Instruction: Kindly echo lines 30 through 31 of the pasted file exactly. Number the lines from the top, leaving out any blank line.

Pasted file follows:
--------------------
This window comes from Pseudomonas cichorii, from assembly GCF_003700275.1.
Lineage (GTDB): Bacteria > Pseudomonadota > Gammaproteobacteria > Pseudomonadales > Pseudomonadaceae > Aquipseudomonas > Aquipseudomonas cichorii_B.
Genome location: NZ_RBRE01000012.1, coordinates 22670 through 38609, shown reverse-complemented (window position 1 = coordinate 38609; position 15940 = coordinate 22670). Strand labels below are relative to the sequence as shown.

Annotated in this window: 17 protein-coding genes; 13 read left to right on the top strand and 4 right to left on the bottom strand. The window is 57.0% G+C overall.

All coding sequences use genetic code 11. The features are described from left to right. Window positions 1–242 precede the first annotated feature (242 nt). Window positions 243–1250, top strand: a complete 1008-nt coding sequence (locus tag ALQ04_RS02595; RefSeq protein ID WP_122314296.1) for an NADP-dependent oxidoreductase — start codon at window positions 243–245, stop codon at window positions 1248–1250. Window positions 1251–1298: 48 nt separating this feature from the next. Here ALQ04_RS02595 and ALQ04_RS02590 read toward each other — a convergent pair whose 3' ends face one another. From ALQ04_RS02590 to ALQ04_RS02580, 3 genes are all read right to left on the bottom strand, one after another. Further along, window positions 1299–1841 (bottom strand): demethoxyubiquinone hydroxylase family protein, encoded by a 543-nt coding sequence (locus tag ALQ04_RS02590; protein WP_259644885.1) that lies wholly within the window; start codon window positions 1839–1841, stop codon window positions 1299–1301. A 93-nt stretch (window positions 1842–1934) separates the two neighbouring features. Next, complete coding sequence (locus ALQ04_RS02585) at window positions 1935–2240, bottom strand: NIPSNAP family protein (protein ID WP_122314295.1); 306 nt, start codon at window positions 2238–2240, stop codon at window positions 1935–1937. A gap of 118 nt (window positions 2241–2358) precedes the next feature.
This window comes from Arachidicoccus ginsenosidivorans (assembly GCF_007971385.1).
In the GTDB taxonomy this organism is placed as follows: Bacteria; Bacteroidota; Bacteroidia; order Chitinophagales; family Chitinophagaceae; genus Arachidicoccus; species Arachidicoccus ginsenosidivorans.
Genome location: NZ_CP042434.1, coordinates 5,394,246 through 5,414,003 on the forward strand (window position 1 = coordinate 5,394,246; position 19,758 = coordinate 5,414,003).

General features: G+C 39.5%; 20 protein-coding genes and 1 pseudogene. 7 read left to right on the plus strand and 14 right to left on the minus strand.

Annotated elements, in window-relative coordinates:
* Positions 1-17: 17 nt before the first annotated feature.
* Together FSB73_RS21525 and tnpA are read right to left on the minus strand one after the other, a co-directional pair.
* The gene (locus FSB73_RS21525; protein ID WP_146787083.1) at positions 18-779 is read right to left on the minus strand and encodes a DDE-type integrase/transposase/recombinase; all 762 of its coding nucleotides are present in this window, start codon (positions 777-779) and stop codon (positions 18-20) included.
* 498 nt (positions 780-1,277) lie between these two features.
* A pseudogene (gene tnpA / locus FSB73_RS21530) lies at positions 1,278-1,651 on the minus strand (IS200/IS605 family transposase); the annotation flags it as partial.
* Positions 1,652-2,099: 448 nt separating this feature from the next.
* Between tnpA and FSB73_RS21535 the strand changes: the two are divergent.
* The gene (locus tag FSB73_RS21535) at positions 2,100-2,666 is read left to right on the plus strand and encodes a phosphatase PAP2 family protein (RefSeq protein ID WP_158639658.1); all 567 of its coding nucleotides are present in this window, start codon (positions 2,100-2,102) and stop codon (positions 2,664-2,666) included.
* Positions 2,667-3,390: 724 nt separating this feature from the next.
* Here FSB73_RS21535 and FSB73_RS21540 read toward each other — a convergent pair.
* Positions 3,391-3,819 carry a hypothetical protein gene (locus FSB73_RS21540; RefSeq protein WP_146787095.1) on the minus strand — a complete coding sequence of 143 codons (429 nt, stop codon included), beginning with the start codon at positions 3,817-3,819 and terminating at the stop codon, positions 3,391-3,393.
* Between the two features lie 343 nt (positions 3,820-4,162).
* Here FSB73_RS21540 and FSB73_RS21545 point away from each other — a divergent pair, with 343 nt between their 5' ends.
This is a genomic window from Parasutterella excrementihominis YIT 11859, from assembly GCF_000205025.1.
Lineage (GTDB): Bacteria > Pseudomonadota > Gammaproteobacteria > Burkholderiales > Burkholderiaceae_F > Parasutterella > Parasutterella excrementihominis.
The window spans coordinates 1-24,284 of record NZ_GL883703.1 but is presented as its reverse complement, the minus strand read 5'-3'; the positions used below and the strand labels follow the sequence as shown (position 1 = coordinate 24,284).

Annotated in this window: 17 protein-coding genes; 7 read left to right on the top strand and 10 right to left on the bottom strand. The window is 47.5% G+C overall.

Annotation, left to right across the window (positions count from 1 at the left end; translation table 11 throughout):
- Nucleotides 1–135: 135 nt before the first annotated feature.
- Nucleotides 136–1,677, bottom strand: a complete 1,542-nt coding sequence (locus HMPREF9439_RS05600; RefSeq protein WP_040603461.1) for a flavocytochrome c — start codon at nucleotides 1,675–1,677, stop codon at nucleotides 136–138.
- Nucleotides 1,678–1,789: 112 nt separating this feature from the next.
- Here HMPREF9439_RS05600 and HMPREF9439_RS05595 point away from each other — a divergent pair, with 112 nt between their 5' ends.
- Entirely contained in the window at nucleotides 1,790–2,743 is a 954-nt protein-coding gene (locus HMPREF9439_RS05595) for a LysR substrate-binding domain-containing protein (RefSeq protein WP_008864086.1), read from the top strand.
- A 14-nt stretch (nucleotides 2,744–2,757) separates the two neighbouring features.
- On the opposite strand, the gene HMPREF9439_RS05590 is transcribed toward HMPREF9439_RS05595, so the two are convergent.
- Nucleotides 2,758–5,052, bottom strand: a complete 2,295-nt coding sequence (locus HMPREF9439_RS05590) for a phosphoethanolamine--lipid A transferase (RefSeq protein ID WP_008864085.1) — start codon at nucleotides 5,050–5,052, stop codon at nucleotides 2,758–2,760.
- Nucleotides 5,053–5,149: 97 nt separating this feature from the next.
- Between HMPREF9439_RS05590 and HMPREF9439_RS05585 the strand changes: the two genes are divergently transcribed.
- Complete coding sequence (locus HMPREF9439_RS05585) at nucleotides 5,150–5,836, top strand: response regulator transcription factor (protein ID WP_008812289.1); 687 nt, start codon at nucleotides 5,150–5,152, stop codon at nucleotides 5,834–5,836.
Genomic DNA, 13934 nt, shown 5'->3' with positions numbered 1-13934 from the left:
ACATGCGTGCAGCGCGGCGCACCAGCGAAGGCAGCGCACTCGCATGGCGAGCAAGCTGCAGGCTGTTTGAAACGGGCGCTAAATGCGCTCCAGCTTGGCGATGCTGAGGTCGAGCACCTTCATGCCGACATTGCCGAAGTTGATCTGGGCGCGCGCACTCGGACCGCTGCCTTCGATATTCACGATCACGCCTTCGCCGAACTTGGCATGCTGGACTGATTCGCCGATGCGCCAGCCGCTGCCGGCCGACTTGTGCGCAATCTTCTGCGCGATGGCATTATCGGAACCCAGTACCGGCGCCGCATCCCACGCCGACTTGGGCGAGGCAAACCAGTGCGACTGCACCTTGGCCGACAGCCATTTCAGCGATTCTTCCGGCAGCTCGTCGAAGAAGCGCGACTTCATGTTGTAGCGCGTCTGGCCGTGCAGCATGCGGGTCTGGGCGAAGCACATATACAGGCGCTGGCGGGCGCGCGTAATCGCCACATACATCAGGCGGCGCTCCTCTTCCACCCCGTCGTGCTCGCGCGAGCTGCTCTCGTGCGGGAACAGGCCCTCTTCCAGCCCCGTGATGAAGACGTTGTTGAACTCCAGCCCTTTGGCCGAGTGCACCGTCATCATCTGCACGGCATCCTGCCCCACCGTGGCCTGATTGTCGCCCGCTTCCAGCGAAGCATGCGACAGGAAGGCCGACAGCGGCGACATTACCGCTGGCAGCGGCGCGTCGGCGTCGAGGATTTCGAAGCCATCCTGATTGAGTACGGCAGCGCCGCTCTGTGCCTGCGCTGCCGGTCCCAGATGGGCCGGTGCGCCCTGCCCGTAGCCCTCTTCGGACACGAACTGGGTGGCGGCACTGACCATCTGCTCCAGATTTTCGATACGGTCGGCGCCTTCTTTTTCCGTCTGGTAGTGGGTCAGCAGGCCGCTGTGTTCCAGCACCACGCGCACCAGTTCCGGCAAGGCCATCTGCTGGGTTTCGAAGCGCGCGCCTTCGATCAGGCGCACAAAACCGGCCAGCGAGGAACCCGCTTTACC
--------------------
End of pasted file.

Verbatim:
- Nucleotides 136–1,677, bottom strand: a complete 1,542-nt coding sequence (locus HMPREF9439_RS05600; RefSeq protein WP_040603461.1) for a flavocytochrome c — start codon at nucleotides 1,675–1,677, stop codon at nucleotides 136–138.
- Nucleotides 1,678–1,789: 112 nt separating this feature from the next.